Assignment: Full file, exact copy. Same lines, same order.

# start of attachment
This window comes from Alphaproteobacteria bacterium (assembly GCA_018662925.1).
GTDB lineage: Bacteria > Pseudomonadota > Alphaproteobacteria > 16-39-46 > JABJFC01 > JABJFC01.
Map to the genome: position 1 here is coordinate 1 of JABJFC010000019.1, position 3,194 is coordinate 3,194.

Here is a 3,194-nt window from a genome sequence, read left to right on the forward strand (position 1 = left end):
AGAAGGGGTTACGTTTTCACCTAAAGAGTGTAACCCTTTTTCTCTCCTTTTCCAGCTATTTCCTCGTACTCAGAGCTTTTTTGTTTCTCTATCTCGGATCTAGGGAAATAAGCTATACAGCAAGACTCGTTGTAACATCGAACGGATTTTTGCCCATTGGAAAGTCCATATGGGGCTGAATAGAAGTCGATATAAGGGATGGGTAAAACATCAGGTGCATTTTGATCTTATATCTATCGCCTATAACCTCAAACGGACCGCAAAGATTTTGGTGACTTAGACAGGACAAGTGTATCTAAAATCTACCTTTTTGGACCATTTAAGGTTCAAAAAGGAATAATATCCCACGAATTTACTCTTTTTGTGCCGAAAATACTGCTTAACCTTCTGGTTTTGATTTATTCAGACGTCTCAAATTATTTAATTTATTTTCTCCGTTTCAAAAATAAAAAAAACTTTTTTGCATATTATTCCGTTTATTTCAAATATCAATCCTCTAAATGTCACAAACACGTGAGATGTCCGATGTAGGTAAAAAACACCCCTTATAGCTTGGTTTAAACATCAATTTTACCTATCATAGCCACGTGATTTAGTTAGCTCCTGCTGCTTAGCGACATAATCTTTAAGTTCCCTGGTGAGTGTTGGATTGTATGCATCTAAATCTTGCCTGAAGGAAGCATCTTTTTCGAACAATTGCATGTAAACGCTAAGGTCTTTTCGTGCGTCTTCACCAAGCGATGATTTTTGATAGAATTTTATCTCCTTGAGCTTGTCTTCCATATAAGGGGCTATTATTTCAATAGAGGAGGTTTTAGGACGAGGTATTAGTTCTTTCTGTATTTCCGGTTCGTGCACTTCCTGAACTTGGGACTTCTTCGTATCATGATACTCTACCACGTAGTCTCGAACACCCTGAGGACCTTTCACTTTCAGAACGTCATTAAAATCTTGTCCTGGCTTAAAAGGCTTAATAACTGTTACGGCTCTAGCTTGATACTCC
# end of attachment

This window comes from Alphaproteobacteria bacterium (assembly GCA_018662925.1).
GTDB lineage: Bacteria > Pseudomonadota > Alphaproteobacteria > 16-39-46 > JABJFC01 > JABJFC01.
Map to the genome: position 1 here is coordinate 1 of JABJFC010000019.1, position 3,194 is coordinate 3,194.

Here is a 3,194-nt window from a genome sequence, read left to right on the forward strand (position 1 = left end):
AGAAGGGGTTACGTTTTCACCTAAAGAGTGTAACCCTTTTTCTCTCCTTTTCCAGCTATTTCCTCGTACTCAGAGCTTTTTTGTTTCTCTATCTCGGATCTAGGGAAATAAGCTATACAGCAAGACTCGTTGTAACATCGAACGGATTTTTGCCCATTGGAAAGTCCATATGGGGCTGAATAGAAGTCGATATAAGGGATGGGTAAAACATCAGGTGCATTTTGATCTTATATCTATCGCCTATAACCTCAAACGGACCGCAAAGATTTTGGTGACTTAGACAGGACAAGTGTATCTAAAATCTACCTTTTTGGACCATTTAAGGTTCAAAAAGGAATAATATCCCACGAATTTACTCTTTTTGTGCCGAAAATACTGCTTAACCTTCTGGTTTTGATTTATTCAGACGTCTCAAATTATTTAATTTATTTTCTCCGTTTCAAAAATAAAAAAAACTTTTTTGCATATTATTCCGTTTATTTCAAATATCAATCCTCTAAATGTCACAAACACGTGAGATGTCCGATGTAGGTAAAAAACACCCCTTATAGCTTGGTTTAAACATCAATTTTACCTATCATAGCCACGTGATTTAGTTAGCTCCTGCTGCTTAGCGACATAATCTTTAAGTTCCCTGGTGAGTGTTGGATTGTATGCATCTAAATCTTGCCTGAAGGAAGCATCTTTTTCGAACAATTGCATGTAAACGCTAAGGTCTTTTCGTGCGTCTTCACCAAGCGATGATTTTTGATAGAATTTTATCTCCTTGAGCTTGTCTTCCATATAAGGGGCTATTATTTCAATAGAGGAGGTTTTAGGACGAGGTATTAGTTCTTTCTGTATTTCCGGTTCGTGCACTTCCTGAACTTGGGACTTCTTCGTATCATGATACTCTACCACGTAGTCTCGAACACCCTGAGGACCTTTCACTTTCAGAACGTCATTAAAATCTTGTCCTGGCTTAAAAGGCTTAATAACTGTTACGGCTCTAGCTTGATACTCC